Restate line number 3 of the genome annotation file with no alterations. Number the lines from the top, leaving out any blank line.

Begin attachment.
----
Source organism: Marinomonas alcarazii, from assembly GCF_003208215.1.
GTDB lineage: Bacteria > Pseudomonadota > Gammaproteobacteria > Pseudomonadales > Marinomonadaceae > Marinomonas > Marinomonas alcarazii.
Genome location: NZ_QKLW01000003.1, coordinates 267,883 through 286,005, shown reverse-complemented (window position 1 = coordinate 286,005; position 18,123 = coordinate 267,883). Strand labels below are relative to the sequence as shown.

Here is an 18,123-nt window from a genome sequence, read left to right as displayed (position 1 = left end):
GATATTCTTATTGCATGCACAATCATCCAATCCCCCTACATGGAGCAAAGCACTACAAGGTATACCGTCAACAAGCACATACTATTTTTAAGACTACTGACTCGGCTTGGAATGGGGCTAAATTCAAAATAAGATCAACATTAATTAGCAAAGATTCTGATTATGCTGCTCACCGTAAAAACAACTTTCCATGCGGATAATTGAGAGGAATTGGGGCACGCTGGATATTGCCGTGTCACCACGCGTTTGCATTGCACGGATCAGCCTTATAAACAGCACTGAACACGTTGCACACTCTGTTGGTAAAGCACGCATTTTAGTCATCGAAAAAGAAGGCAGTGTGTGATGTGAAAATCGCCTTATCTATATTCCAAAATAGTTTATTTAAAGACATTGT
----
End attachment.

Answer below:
Genome location: NZ_QKLW01000003.1, coordinates 267,883 through 286,005, shown reverse-complemented (window position 1 = coordinate 286,005; position 18,123 = coordinate 267,883). Strand labels below are relative to the sequence as shown.